Genetic study clarifies evolutionary origin of elusive montane red fox

May 20, 2011

North American red foxes originated from two separate genetic lineages that were isolated from each other by glaciers some half a million years ago, according to a U.S. Forest Service Pacific Northwest Research Station study.

The research—featured in the April/May 2011 issue of Science Findings, a monthly publication of the station—can assist efforts aimed at conserving potentially imperiled montane populations of the species.

"When most people think of the red fox, they envision the ones that thrive in low-elevation, human-dominated landscapes," said Keith Aubry, a research wildlife biologist at the station who led the study. "But there are other extremely elusive and rarely seen populations that live only in isolated alpine and subalpine areas in the mountains of the Western United States."

The latter group—the montane —may be imperiled by climate change and other contemporary pressures and were the focus of Aubry's doctoral work in the early 1980s. Contrary to prevailing theory at the time, Aubry hypothesized that native North American red foxes were descended from two distinct lineages, not one, that were isolated from each other in both northern and southern ice-free areas during the most recent Ice Age. Such an evolutionary history would help explain the unique ecological adaptations of the montane foxes, and why native red foxes in southern British Columbia are so much bigger than the montane foxes that occupy nearly adjacent areas in Washington's Cascade Range.

"If all of North America's foxes originated from a single lineage that had expanded its distribution in a wave across the continent, you'd expect to see a more or less continuous gradient in size," Aubry said. "But there was an abrupt discontinuity in size in that area, suggesting that the montane red foxes had evolved in isolation from the northern populations," Aubry said.

Only recently were Aubry and his colleagues able to test this hypothesis through genetic analyses of 285 museum specimens and a close examination of fossil, archeological, historical, and ecological records. They found that North American red foxes did, indeed, stem from two distinct lineages that diverged from each other while they were isolated in both the southern and northern parts of the continent during the last Ice Age. Moreover, Aubry suspects that montane foxes' smaller size and high-elevation habitat preference is indicative of their being descendants of ancient foxes that had inhabited the southern part of the continent.

With knowledge of the evolutionary history and genetics of the North American red fox, managers can distinguish native from nonnative populations and can clarify genetic relationships among subspecies—knowledge that, in turn, can be used to target conservation efforts to the appropriate gene pool.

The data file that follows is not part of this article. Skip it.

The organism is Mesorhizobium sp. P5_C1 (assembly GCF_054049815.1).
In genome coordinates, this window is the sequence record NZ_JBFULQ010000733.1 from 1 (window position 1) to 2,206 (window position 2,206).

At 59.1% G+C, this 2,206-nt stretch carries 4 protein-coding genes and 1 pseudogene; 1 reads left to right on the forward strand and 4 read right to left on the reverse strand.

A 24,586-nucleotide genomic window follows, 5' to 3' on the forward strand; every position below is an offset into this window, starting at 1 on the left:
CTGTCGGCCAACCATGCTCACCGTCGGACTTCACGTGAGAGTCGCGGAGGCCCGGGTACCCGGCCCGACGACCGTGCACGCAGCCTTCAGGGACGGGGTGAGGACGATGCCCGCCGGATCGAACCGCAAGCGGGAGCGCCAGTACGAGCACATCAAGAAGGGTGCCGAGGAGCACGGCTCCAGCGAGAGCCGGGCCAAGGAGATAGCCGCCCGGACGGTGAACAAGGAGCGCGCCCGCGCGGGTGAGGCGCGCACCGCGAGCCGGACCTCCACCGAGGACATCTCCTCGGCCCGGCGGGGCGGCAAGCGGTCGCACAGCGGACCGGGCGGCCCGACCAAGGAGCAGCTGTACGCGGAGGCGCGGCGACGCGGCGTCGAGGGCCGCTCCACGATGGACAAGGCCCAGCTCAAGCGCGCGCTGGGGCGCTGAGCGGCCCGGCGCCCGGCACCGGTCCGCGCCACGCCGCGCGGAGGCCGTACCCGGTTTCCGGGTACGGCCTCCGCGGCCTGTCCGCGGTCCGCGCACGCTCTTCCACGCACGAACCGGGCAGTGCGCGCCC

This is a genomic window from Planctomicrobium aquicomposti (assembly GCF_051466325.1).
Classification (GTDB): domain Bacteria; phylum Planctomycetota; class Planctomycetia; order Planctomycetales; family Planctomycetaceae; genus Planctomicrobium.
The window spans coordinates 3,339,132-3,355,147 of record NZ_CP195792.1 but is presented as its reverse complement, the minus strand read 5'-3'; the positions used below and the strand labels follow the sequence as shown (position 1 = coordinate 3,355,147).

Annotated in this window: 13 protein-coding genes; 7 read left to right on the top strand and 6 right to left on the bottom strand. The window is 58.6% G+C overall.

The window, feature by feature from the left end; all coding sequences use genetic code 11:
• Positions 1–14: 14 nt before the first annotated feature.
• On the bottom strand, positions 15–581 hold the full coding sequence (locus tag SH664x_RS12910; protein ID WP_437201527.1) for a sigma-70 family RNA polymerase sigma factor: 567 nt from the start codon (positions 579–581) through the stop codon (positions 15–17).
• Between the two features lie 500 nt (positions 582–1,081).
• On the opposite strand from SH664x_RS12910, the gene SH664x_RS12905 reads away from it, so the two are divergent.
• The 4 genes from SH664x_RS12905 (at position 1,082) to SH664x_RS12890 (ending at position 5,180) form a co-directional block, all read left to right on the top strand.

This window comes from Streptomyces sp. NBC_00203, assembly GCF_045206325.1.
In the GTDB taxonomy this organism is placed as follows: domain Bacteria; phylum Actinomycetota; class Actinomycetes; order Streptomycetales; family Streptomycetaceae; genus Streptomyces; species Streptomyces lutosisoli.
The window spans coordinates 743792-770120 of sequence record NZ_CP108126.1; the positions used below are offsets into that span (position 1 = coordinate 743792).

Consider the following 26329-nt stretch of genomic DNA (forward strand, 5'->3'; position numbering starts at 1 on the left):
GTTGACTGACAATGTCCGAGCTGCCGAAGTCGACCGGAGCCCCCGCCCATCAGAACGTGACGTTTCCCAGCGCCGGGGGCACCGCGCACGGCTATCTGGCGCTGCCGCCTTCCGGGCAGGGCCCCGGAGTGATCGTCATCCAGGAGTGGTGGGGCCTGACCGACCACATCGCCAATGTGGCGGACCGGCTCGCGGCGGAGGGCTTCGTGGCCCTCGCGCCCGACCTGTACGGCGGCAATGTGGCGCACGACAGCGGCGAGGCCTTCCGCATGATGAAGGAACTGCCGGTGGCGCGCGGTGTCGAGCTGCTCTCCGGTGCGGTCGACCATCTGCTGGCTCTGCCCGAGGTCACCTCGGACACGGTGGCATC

Explore further: Study: Foxes can't outfox coyotes

More information: To read the April/May 2011 issue of Science Findings online, visit www.treesearch.fs.fed.us/pubs/37702

Related Stories

Study: Foxes can't outfox coyotes

May 25, 2006

Illinois wildlife biologists say coyotes, known to be killers of domestic pets, might also be causing a decline in the Chicago area's fox population.

Tasmania plans to eradicate red foxes

November 20, 2006

Tasmania plans to spend millions of dollars destroying red foxes, an animal that until recently was thought not to have spread there.

Foxes get frisky in the far north

July 17, 2007

Bees do it, chimps do it… Now it seems Arctic foxes do it, too. New research looking at the DNA fingerprints of canids in the Far North has revealed that foxes once thought to be monogamous are in fact quite frisky.

Fox spit helped Forest Service confirm rare find

September 3, 2010

(PhysOrg.com) -- Three weeks ago, when U.S. Forest Service biologists thought they had found a supposedly extinct fox in the mountains of central California, they turned to UC Davis for confirmation.

Recommended for you

Genomes uncover life's early history

August 24, 2015

A University of Manchester scientist is part of a team which has carried out one of the biggest ever analyses of genomes on life of all forms.

Rare nautilus sighted for the first time in three decades

August 25, 2015

In early August, biologist Peter Ward returned from the South Pacific with news that he encountered an old friend, one he hadn't seen in over three decades. The University of Washington professor had seen what he considers ...

Why a mutant rice called Big Grain1 yields such big grains

August 24, 2015

(Phys.org)—Rice is one of the most important staple crops grown by humans—very possibly the most important in history. With 4.3 billion inhabitants, Asia is home to 60 percent of the world's population, so it's unsurprising ...

0 comments

Please sign in to add a comment. Registration is free, and takes less than a minute. Read more

Click here to reset your password.
Sign in to get notified via email when new comments are made.